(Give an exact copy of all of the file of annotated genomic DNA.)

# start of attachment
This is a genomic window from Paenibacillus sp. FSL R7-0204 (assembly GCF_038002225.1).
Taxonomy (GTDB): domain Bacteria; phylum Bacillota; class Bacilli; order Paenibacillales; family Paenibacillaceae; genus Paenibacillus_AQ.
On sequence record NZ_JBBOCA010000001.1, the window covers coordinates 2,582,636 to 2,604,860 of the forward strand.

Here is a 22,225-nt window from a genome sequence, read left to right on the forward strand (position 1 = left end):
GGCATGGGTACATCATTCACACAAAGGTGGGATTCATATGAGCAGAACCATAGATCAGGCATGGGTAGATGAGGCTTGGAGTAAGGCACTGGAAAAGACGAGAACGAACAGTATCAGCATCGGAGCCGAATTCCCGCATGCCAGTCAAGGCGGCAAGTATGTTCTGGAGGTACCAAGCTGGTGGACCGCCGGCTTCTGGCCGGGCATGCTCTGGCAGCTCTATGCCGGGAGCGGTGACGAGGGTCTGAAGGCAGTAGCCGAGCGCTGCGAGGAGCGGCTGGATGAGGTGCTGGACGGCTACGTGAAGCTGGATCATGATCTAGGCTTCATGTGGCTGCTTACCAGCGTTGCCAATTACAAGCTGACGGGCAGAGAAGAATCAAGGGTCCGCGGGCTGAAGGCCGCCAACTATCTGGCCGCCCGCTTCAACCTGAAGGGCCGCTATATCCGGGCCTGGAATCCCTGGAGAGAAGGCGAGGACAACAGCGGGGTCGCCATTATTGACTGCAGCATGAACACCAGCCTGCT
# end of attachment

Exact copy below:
This is a genomic window from Paenibacillus sp. FSL R7-0204 (assembly GCF_038002225.1).
Taxonomy (GTDB): domain Bacteria; phylum Bacillota; class Bacilli; order Paenibacillales; family Paenibacillaceae; genus Paenibacillus_AQ.
On sequence record NZ_JBBOCA010000001.1, the window covers coordinates 2,582,636 to 2,604,860 of the forward strand.

Here is a 22,225-nt window from a genome sequence, read left to right on the forward strand (position 1 = left end):
GGCATGGGTACATCATTCACACAAAGGTGGGATTCATATGAGCAGAACCATAGATCAGGCATGGGTAGATGAGGCTTGGAGTAAGGCACTGGAAAAGACGAGAACGAACAGTATCAGCATCGGAGCCGAATTCCCGCATGCCAGTCAAGGCGGCAAGTATGTTCTGGAGGTACCAAGCTGGTGGACCGCCGGCTTCTGGCCGGGCATGCTCTGGCAGCTCTATGCCGGGAGCGGTGACGAGGGTCTGAAGGCAGTAGCCGAGCGCTGCGAGGAGCGGCTGGATGAGGTGCTGGACGGCTACGTGAAGCTGGATCATGATCTAGGCTTCATGTGGCTGCTTACCAGCGTTGCCAATTACAAGCTGACGGGCAGAGAAGAATCAAGGGTCCGCGGGCTGAAGGCCGCCAACTATCTGGCCGCCCGCTTCAACCTGAAGGGCCGCTATATCCGGGCCTGGAATCCCTGGAGAGAAGGCGAGGACAACAGCGGGGTCGCCATTATTGACTGCAGCATGAACACCAGCCTGCT